Noted attorney Melvin Belli defended Ruby with a temporary insanity plea, arguing that Ruby had "psychomotor epilepsy," which allowed him to function physically while he was, for all intents and purposes, unconscious. The jury convicted Ruby of murder on 14 March 1964 and sentenced him to death. However, in October 1966 the Texas Court of Criminal Appeals reversed the conviction, citing improper admission of testimony and saying that a change of venue should have been ordered. Although a new trial was scheduled to take place in Wichita Falls, Texas, Ruby contracted pneumonia and was admitted to Parkland Hospital in Dallas on 9 December 1966. Further tests revealed that he had terminal lung cancer, and he died in the hospital from a blood clot in his lungs. He is buried in Chicago.
With the death of Oswald, it did not take long for conspiracy theories about the president's assassination to begin developing. Ruby vehemently denied any involvement in a conspiracy aimed at silencing Oswald so that the accused assassin could not reveal information about possible coconspirators in Kennedy's assassination. Conspiracy theorists point to the fact that Ruby was supposedly involved in organized crime and had visited Cuba in 1959, which was construed as suspicious, since the Kennedy Administration had severely strained relations with the Castro government. The Bay of Pigs invasion on 17 April 1961 and the Cuban Missile Crisis in October 1962 assured at best an armed truce between the two countries.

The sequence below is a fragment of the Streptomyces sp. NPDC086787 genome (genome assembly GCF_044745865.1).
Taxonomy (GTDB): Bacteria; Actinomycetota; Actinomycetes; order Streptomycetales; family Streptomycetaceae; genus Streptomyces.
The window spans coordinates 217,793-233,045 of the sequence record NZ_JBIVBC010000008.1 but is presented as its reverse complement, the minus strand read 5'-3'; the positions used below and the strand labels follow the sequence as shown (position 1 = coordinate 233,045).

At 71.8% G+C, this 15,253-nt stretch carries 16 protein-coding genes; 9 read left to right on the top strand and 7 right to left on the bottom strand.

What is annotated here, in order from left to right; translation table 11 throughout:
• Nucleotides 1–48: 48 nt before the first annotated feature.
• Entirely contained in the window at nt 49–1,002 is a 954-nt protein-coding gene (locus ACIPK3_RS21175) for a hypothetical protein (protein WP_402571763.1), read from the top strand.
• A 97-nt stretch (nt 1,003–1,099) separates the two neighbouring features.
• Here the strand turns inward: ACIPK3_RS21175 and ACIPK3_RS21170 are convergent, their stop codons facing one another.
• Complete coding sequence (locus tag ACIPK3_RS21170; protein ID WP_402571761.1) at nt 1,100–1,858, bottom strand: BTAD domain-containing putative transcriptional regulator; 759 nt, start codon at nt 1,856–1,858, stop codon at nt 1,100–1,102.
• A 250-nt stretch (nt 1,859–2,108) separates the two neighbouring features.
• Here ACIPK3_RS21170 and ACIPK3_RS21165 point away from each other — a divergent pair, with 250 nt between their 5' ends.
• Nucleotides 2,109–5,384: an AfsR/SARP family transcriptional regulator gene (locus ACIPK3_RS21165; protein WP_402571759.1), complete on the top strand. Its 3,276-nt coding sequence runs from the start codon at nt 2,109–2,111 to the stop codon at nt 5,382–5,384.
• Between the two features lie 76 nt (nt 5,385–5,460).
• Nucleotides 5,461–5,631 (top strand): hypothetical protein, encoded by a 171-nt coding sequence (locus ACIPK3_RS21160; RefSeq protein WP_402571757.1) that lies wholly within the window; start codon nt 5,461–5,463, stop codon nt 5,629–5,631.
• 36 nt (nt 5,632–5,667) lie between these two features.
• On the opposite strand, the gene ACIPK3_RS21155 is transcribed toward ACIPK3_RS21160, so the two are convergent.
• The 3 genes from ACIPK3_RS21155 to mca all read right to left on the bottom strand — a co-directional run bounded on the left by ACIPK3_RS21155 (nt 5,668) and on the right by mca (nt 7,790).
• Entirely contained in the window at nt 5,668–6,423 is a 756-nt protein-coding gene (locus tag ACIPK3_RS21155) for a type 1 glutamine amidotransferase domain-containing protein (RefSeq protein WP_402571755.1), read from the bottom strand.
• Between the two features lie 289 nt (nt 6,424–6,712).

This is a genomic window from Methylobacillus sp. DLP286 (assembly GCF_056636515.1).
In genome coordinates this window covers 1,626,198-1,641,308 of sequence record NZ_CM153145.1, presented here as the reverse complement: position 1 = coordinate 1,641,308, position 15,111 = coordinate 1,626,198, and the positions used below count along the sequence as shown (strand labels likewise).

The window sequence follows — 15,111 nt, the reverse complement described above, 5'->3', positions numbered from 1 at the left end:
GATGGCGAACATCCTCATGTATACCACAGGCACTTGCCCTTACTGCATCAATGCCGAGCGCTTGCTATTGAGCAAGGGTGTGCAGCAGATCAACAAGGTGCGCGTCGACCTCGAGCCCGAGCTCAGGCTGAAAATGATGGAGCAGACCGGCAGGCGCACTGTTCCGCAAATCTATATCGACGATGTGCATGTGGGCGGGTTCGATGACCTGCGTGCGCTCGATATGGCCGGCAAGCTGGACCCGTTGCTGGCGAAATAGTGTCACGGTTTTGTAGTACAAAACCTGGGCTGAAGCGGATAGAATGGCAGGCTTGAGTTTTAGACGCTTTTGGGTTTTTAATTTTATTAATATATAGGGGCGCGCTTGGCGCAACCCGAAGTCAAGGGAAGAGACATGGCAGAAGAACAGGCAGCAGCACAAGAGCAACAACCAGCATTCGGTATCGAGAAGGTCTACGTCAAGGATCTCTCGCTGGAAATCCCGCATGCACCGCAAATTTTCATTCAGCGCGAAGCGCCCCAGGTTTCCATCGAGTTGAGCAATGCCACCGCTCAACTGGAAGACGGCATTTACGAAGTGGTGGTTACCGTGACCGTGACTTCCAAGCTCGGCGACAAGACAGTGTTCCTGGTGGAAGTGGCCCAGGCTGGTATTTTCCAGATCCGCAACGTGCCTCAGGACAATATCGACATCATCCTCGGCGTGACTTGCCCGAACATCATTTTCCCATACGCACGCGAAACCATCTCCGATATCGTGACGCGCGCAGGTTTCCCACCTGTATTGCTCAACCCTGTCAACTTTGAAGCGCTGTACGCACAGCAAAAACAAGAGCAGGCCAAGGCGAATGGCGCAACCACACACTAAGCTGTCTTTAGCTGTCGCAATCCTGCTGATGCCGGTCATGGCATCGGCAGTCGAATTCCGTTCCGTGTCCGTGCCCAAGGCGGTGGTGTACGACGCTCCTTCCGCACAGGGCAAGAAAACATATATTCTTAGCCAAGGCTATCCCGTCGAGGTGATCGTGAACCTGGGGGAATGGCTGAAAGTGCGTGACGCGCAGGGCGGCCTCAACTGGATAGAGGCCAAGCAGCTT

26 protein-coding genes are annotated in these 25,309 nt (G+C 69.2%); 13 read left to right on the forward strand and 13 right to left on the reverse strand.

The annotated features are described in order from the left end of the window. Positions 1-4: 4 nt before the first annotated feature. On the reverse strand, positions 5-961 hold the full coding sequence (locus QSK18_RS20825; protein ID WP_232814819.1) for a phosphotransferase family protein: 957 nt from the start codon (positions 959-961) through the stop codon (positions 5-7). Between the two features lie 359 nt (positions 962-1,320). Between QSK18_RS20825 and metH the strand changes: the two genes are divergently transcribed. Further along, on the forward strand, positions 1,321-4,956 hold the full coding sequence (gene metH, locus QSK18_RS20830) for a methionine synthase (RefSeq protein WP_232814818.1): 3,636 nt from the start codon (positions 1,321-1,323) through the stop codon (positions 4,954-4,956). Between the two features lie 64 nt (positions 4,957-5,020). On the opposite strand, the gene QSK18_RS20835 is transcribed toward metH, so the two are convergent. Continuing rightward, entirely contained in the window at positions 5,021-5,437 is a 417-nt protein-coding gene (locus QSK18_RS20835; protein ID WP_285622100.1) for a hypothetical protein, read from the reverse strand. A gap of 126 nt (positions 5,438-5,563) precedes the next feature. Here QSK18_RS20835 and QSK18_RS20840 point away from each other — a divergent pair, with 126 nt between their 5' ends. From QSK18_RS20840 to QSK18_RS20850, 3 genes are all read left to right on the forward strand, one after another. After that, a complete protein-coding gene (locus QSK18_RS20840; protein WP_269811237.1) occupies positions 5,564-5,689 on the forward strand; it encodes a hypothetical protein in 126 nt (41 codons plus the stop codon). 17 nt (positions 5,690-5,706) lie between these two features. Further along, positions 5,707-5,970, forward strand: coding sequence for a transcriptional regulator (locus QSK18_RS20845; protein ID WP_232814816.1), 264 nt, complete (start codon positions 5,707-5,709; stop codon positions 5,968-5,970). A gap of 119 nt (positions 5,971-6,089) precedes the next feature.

Nevertheless, the 1964 Warren Commission report stated that no evidence existed that Ruby was part of a larger conspiracy. As for Ruby, he always maintained that he shot Oswald partly from grief and outrage. The Rockefeller Commission, which was established to investigate the Central Intelligence Agency (CIA) in 1975, also found no evidence of an association between the CIA and either Ruby or Oswald, which some conspiracy theorists had maintained.
Many of Ruby's family and friends who testified before the Warren Commission told of his unusual generosity and described him as an extremely emotional person who often overreacted to people in distress. He was also described as a "publicity hound," "glad hander," and "name dropper" who always wanted to be the center of attention. Ruby was at the offices of the Morning News to place an advertisement for his club when he heard of Kennedy's assassination; he became upset and turned his advertisement into a tribute to the president. Although conspiracy theories have never died out completely, most experts agree that Ruby, who was capable of abrupt and violent reactions and who was obviously upset after the president's assassination, acted on an irrational impulse when he shot Oswald.
Two biographies of Ruby are Garry Wills and Ovid Demaris, Jack Ruby (1968), and Seth Kantor, Who Was Jack Ruby? (1978). Detailed information about Ruby's murder of Oswald in relation to President Kennedy's assassination can be found in the Warren Commission records, which are housed in the National Archives in Washington, D.C. An obituary is in the New York Times (4 Jan. 1967).